Oregonians slogged their way through one of the wettest, coldest winters in recent memory - in fact, it was a record-setting year for the wet stuff with about 150 days of rain since the rainy season began in October 2016, according to the National Weather Service.

WEB IMAGE - Now that the rainy season seems to be gone for good in 2017, another old friend of Oregon's has returned — fire season, and the Canby Fire District and the Oregon Department of Forestry (ODF) want you to remember a few things as Clackamas County enters into what is likely to be long stretches of dry, hot weather this summer.
While that may appear to be ancient history to some, according to online discussions in local Facebook group Canby Now and sub Internet group Reddit, now another old friend of Oregon's has returned — fire season, and the Canby Fire District and the Oregon Department of Forestry (ODF) want you to remember a few things as Clackamas County enters into what is likely to be long stretches of dry, hot weather this summer.

The ODF's North Cascade Fire District, which encompasses Clackamas County, and therefore Canby, and the Salem District of the Bureau of Land Management (SDBLM) officially declared July 5 as the opening of the 2017 fire season.

The ODF and SDBLM, manage approximately 75,000 acres of forests in Clackamas County, including the Molalla River Recreation Corridor and the Santiam State Forest, the latter which is located about 30 miles east of Salem outside of Clackamas County but remains a popular day trip for Canby residents.

Each agency wants citizens to know that with fire season comes a set of restrictions on activities in ODF-protected forests, and those restrictions apply to all ODF-protected lands and forestland within 1/8 of a mile of those lands, an ODF press release states.

Smoking is also prohibited in a car or a boat, but portable stoves that use bottled or liquefied fuels remains permissible, the ODF website says.

A warning about fireworks in Canby

According to the Oregon State Fire Marshal, there were 192 fireworks-related fires causing more than $519,000 in property damage in Oregon in 2016. During the past five years, fireworks-related fires have been responsible for more than $2.1 million in property losses, the Oregon Fire Marshal states.

During the summer, Canby residents, after dark, often light off fireworks, and every now and then send up sky lanterns after the Fourth of July holiday, and this year's nights have been no exception.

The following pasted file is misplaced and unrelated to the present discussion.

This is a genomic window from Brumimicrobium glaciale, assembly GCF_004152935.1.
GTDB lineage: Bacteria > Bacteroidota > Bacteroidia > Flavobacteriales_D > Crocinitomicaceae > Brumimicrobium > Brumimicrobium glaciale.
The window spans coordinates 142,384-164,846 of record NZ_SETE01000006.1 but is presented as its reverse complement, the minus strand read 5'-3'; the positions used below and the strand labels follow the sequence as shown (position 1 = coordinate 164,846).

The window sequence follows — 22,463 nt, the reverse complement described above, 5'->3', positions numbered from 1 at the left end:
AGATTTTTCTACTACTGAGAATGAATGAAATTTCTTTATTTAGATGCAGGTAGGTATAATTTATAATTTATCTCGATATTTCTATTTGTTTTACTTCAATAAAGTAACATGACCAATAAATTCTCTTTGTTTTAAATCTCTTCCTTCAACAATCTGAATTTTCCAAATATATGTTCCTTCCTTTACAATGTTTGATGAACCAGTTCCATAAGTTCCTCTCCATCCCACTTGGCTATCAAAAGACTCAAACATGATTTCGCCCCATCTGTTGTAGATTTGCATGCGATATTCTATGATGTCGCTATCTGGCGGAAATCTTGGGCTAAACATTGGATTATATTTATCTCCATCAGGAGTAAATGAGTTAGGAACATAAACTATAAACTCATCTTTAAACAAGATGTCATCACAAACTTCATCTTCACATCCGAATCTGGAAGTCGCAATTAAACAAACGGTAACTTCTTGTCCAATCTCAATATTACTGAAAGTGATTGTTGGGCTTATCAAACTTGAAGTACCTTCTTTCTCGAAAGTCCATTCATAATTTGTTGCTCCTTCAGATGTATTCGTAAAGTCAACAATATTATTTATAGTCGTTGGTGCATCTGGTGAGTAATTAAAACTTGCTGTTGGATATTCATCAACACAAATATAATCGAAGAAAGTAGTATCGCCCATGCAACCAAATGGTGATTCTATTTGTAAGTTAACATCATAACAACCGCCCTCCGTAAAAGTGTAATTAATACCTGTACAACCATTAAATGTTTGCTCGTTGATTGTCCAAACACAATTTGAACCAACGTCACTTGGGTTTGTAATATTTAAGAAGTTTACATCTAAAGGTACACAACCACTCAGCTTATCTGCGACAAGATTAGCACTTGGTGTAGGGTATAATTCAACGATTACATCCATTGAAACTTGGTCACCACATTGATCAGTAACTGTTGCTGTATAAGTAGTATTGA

While many types of fireworks remain legal, just because they're legal doesn't mean they are 100 percent safe. This includes sparklers, which many people may be surprised to learn can reach temperatures of 1,200 degrees Fahrenheit. Additionally, wood burns at 575 degrees and glass melts at 900 degrees, according to the National Fire Protection Association.

Canby Fire Chief Jim Davis provided some safety precautions prior to July 4 that are good for residents to remember at any time of year, but especially during these dry and hot summer months.

BE PREPARED: Store fireworks out of children's reach. Always read and follow label directions. Place pets indoors because they are easily frightened by fireworks. Always have water handy, such as a garden hose and especially a bucket of water.

BE RESPONSIBLE: Soak used fireworks thoroughly in a bucket of water. Dispose of used fireworks and debris properly. Never re-light "dud" fireworks. Wait 15 to 20 minutes and then soak them in a bucket of water.

BE SAFE: An adult should always light fireworks. Keep matches and lighters away from children. Use fireworks outdoors only. Light only one firework at a time and move away quickly. Keep children and pets away from fireworks. Always remember — do not throw fireworks, hold them in your hand or point them at pets or any person. And make sure that anyone lighting fireworks remembers to wear eye protection.

BE AWARE: Use only legal fireworks. Use fireworks only in legal places. Fireworks are prohibited on all beaches, state parks, and state or federal forest lands.

Grilling safety

- Always supervise a barbecue grill when in use.

- Never grill indoors — not in the house, camper, tent or any enclosed area, including on a backyard deck or porch that has a roof covering.

- Make sure all sentient beings, including your pets, stay away from the grill.

- Keep the grill out in the open, away from the house, the deck, tree branches or anything that could catch fire.

- Use long-handled tools, especially those made for cooking on the grill.

- Have a bucket of water or hose ready at all times and within reach of the BBQ.

- After a cookout or backyard barbeque, be sure to allow the charcoal ashes to safely cool. Then, carefully put the charcoal in cold water to accelerate the cooling process. Once completely cool, wrap the charcoal in aluminum foil. Now, the charcoal is ready to be safely disposed of in a trash container.

Call your local ODF office (503-829-2216) or the Canby Fire District (503-266-5851) for more information.

To view a list of all open fire season restrictions and closures go online to

To read more information about the ODF fire program go online to

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